Ariadne Review

  • Author: Jennifer Saint
  • Series: Standalone
  • Genre: Fantasy/Re-telling
  • No. of pages: 400
  • Dates read: 10.04.2021 – 14.04.2021
  • Star Rating: 4 stars
  • ARC: Published by Wildfire – 29.04.2021

Plot: As Princesses of Crete and daughters of the fearsome King Minos, Ariadne and her sister Phaedra grow up hearing the hoofbeats and bellows of the Minotaur echo from the Labyrinth beneath the palace. The Minotaur – Minos’s greatest shame and Ariadne’s brother – demands blood every year. When Theseus, Prince of Athens, arrives in Crete as a sacrifice to the beast, Ariadne falls in love with him. But helping Theseus kill the monster means betraying her family and country, and Ariadne knows only too well that in a world ruled by mercurial gods – drawing their attention can cost you everything. In a world where women are nothing more than the pawns of powerful men, will Ariadne’s decision to betray Crete for Theseus ensure her happy ending? Or will she find herself sacrificed for her lover’s ambition?

So, going into this book I had no real idea what it was about or what other people thought about it. I was going in more or less completely blind. All I knew was the Theseus and the Minotaur myth because I used to be OBSESSED with Greek mythology back in the day. I have never been let down by a greek mythology re-telling so I went in confident but blind.

So, the writing was incredibly beautiful. It felt very lyrical, it wasn’t just “I did this then I did that” it was more poetic and detailed which I really liked. It wasn’t over the top and flowery, it was subtle but beautiful. The writing was one of the stand out elements of this novel. I felt that the descriptions whether that be of the beautiful island of Crete or of the horror filled Labyrinth were done extremely well. I felt the pacing was really good for about 3/4 of the novel I did feel it start to slow down by the end of it. I personally thought the ending itself was rushed. It was a weird mix of rushed plot elements but slow-paced writing which was a shame. While the author can’t control what happens to the characters, due to the nature of it being a re-telling, I felt the ending could have been paced better or structured better to allow for it not feel rushed.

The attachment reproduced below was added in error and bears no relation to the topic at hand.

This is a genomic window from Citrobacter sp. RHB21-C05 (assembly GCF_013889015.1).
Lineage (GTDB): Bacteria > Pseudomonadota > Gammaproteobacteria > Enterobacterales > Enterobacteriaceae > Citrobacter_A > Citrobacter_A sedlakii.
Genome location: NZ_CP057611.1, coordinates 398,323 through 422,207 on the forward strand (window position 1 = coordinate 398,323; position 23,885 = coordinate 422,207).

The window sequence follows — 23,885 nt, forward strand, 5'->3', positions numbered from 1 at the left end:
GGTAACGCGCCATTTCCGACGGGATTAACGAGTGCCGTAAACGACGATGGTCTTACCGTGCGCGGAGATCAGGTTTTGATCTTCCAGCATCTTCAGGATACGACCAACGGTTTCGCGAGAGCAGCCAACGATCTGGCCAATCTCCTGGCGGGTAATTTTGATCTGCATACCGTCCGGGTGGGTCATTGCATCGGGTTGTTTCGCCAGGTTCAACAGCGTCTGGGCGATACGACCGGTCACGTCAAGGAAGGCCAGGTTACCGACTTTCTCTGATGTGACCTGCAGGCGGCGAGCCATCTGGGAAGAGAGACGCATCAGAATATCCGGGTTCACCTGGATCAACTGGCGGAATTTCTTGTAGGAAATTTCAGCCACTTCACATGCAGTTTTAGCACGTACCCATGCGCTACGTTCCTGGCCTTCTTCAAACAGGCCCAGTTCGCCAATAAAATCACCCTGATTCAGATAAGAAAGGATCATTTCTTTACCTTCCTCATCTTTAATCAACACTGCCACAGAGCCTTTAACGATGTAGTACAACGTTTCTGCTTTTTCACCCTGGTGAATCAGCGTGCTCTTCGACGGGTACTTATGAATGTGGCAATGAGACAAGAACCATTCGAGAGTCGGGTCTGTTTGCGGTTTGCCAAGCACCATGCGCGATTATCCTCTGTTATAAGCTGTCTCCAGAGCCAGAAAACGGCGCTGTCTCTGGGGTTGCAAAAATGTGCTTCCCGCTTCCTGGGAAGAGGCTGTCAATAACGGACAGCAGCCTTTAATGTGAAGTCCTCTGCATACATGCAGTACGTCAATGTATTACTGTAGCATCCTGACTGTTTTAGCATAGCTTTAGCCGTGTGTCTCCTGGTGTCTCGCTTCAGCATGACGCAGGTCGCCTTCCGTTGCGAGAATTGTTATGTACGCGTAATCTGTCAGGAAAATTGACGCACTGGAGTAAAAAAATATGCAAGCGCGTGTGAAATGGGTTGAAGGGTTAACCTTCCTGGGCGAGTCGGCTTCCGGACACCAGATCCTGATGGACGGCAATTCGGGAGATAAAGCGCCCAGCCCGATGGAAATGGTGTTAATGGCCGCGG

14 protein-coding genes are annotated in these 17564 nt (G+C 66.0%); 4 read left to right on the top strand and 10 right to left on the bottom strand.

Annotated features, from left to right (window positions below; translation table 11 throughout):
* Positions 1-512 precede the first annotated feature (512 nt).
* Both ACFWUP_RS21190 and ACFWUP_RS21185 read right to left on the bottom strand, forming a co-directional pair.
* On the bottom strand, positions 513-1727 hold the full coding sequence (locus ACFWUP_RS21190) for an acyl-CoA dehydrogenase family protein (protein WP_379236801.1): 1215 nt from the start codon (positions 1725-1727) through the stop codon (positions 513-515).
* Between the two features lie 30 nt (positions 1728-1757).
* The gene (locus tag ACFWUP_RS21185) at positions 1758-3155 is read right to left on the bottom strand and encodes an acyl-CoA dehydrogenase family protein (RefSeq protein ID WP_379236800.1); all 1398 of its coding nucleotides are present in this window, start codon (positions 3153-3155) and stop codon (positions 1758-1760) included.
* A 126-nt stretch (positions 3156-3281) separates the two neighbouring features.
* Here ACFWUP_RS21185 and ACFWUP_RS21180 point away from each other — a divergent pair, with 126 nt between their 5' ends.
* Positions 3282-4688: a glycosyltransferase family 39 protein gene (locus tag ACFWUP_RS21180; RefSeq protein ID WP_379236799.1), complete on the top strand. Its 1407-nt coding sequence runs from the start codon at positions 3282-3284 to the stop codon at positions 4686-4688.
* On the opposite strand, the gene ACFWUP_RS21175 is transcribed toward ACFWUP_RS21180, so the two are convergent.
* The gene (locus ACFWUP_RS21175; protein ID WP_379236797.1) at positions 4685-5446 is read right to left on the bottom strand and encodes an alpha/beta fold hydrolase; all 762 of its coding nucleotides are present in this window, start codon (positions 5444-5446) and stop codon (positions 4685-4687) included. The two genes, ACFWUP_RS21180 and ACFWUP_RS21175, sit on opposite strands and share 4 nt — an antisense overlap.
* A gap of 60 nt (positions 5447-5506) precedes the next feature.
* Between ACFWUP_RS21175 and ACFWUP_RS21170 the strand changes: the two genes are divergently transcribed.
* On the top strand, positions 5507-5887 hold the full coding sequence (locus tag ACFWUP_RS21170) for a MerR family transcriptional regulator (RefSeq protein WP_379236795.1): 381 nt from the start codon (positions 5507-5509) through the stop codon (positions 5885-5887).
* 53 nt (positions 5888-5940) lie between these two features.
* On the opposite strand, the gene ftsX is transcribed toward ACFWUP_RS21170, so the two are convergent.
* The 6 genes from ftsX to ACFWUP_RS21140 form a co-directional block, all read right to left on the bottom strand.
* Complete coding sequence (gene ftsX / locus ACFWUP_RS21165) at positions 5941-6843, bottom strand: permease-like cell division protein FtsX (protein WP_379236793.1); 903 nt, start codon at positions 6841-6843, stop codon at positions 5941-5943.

The plot itself was good, I knew most of what happened in the at least the first half of the book due to knowing the myth but that did not stop the enjoyment of it. I really enjoyed exploring more into the origin of the Minotaur and the elements of the story before Theseus arrives. Like what made Ariadne make the decision to help Theseus? I also enjoyed learning about what happens to her afterwards, this gets expanded on a lot more than the myth does.

I really enjoyed Ariadne’s character, throughout the entire novel, she was just a ray of sunshine. She was kind, caring and did not deserve half of what she went through. I really enjoyed reading this story through her eyes I felt it elevated the original myth. I also enjoyed exploring the character of her sister Phaedra, two sisters so completely different and I enjoyed watching their paths change and divert from one another in varying ways. I felt the characterisation of the main male characters like Theseus and King Minos were done extremely well. King Minos is an easy character to make cliche but I felt that Saint handled it super well.

Overall, if you want a beautifully written feminist re-telling of the Theseus and the Minotaur myth I highly recommend this book!

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